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EH urged to reconsider adding school safety officer

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CHARLOTTESVILLE — With less than four weeks to apply for another possible $50,000 state matching grant, Eastern Hancock school officials will try to settle on additional school safety options, including adding a school resource officer, prior to a special March 3 board meeting.  

A small but steadfast group of EH parents spoke at Monday’s school board meeting urging board members to consider hiring a security officer for the schools.

Officers already are on duty or are planned in the county’s other three school districts, where proponents say they can provide additional school security as well as address and deter daily discipline issues and build relationships in the community.

EH recently was approved by the Indiana Department of Homeland Security to receive $37,000 of its $50,000 request in the first round of the Secured School Safety program, a two-year, $20 million effort to help the state’s schools improve security and safety.

When funded, EH will use the money to install $74,000 worth of new door locks in campus classrooms, install extra security cameras and allow office staff the ability to lock down access to the building.

However, school officials have been cautious about adding a school resource officer to its security roster, citing concerns over how much benefit the added personnel would achieve in light of the cost.

“There is not an unlimited pot of money,” said board President Scott Petry. “And we’re trying to get the most bang for our buck.”

Among the additional measures being considered by the corporation are school bus GPS devices to allow officials to track all buses in real time; blackout curtains in all three schools; a threat assessment of the entire campus; and radios that operate on the same frequency as emergency agencies.

The parents in attendance, however, urged the board not to make a decision until the prospect of adding a resource officer was fully considered.

“I think it would be very prudent on everybody’s part not to make a decision tonight,” said parent Traci Johnson.

“We’re naive to think that something couldn’t happen here,” said elementary parent Susan Collins. “I can’t help but think about it …”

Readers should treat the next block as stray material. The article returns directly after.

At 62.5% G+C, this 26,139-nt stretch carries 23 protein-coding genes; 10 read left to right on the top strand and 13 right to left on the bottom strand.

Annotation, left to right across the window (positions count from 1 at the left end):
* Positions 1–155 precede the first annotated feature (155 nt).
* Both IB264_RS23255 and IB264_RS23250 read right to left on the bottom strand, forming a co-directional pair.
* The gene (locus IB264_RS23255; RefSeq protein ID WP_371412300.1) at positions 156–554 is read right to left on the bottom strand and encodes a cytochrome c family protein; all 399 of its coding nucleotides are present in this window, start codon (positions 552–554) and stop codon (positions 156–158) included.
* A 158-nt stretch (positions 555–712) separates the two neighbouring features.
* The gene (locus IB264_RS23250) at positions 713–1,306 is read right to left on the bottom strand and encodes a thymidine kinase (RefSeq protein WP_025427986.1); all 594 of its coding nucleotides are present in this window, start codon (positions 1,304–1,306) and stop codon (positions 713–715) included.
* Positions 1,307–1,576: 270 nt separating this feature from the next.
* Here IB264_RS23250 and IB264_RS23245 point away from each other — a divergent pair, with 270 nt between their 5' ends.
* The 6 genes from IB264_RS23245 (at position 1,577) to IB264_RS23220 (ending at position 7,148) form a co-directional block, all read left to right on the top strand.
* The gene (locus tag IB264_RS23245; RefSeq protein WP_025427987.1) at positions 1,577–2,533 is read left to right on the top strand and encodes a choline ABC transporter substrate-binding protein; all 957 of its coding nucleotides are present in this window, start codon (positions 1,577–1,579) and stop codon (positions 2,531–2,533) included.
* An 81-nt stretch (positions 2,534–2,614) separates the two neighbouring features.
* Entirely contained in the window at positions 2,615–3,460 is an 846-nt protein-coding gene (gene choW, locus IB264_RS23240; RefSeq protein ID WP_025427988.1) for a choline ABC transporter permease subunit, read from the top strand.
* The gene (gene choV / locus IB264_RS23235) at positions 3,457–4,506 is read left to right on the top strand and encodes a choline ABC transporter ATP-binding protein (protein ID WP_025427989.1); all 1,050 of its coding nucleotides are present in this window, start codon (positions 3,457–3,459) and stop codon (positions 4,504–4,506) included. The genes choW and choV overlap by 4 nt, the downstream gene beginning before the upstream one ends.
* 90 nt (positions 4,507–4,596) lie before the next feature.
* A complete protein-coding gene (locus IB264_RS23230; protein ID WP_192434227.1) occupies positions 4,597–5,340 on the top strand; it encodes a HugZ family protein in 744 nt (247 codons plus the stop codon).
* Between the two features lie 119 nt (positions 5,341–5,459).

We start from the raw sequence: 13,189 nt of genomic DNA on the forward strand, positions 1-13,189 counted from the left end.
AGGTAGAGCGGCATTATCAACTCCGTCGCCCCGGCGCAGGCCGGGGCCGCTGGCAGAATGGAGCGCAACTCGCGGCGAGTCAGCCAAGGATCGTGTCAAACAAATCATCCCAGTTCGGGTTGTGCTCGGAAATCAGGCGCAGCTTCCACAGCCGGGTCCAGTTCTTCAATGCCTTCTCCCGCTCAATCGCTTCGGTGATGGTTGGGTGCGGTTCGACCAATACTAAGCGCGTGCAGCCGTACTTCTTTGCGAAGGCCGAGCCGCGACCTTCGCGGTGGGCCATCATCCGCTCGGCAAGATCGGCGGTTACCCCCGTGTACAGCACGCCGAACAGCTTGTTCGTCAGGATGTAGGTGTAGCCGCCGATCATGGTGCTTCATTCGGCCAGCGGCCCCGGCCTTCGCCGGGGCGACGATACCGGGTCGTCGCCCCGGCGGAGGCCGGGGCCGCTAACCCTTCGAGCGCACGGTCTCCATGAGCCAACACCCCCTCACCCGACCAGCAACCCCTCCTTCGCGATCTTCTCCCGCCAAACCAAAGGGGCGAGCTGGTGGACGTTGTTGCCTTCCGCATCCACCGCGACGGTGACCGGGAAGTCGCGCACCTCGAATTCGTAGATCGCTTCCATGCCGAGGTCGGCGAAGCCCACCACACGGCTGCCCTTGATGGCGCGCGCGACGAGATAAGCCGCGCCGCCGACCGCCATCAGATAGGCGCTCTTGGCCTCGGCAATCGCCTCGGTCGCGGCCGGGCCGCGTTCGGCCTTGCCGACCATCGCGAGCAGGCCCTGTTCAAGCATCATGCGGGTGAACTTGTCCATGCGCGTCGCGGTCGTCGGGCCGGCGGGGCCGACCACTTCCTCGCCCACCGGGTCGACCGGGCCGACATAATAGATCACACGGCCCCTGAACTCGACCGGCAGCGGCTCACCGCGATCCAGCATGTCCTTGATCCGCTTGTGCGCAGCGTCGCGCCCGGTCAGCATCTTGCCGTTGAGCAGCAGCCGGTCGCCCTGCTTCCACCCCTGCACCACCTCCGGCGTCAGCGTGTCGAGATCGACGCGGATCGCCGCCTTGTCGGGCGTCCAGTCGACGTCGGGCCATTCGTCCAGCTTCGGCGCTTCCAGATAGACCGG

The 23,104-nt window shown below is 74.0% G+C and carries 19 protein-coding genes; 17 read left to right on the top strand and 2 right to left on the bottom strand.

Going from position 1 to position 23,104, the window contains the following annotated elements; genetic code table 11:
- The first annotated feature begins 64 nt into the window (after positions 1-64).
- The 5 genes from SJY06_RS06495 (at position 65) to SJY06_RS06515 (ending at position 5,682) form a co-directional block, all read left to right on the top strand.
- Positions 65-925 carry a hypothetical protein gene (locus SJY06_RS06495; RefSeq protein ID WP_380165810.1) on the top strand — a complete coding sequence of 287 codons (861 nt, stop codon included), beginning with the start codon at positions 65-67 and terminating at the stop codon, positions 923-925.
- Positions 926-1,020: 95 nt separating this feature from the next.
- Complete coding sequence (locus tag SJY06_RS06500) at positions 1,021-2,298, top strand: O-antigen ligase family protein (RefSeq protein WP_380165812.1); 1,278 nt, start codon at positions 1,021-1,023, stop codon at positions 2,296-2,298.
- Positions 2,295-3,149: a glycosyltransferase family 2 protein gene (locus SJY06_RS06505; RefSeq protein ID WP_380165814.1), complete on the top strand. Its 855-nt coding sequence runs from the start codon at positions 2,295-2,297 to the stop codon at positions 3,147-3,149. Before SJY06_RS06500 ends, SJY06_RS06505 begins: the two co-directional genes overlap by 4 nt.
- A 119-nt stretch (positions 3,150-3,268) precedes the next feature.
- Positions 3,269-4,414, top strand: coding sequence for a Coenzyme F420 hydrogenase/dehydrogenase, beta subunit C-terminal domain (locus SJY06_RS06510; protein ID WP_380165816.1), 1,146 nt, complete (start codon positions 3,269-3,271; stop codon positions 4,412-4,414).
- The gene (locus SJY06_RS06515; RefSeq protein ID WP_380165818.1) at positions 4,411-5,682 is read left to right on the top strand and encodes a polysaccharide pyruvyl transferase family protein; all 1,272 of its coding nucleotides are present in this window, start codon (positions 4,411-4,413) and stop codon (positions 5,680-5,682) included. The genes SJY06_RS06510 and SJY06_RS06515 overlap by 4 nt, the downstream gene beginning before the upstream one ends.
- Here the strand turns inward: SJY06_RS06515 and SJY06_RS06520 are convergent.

“I agree that EH may not be any different than Sandy Hook or Columbine,” said Superintendent Randy Harris. “What happened there was absolutely tragic.”

However, adding a full-time resource officer might preclude the corporation from being able to add a needed teaching position next year, and, additionally, should the stategrant program end after two years, the local districts would have to find ways to continue funding the position on their own, officials said.

Board member Scott Johnson said employing a resource officer could be an option, if only on a part-time basis.

“We need to look at it as if it was a one-year deal,” Johnson said. “If we have the money, I say give it a try. There’s an opportunity here.”

Given the various potential risks and threats schools now face, the issue is deciding how best to spend the limited funds available.

Given the shortened deadline to apply for grant funds, board members decided to have threat assessments performed with recommended actions prior to its March meeting.

Harris said some of the evaluations could be performed by local law enforcement agencies, and others would have to be done by outside experts.

Hancock County Sheriff Mike Shepherd said his department could audit the campus and provide some insight.

“Some of the older schools were not built with the threats that we now face in mind,” Shepherd said. “Unfortunately that’s the world we live in now. We could offer some tactical opinions and thoughts as police officers.”

Harris said the some of the assessments could be obtained without cost from the county, but others will be a corporation expense. 

Though he acknowledged coming to a concensus on what measures will be sufficient to improve school security might be difficult, “one thing we can agree on is that we all want the absolute best for our kids,” Harris said.

“I know you can’t please everyone,” Collins said. “But if you can, just give us a voice.”

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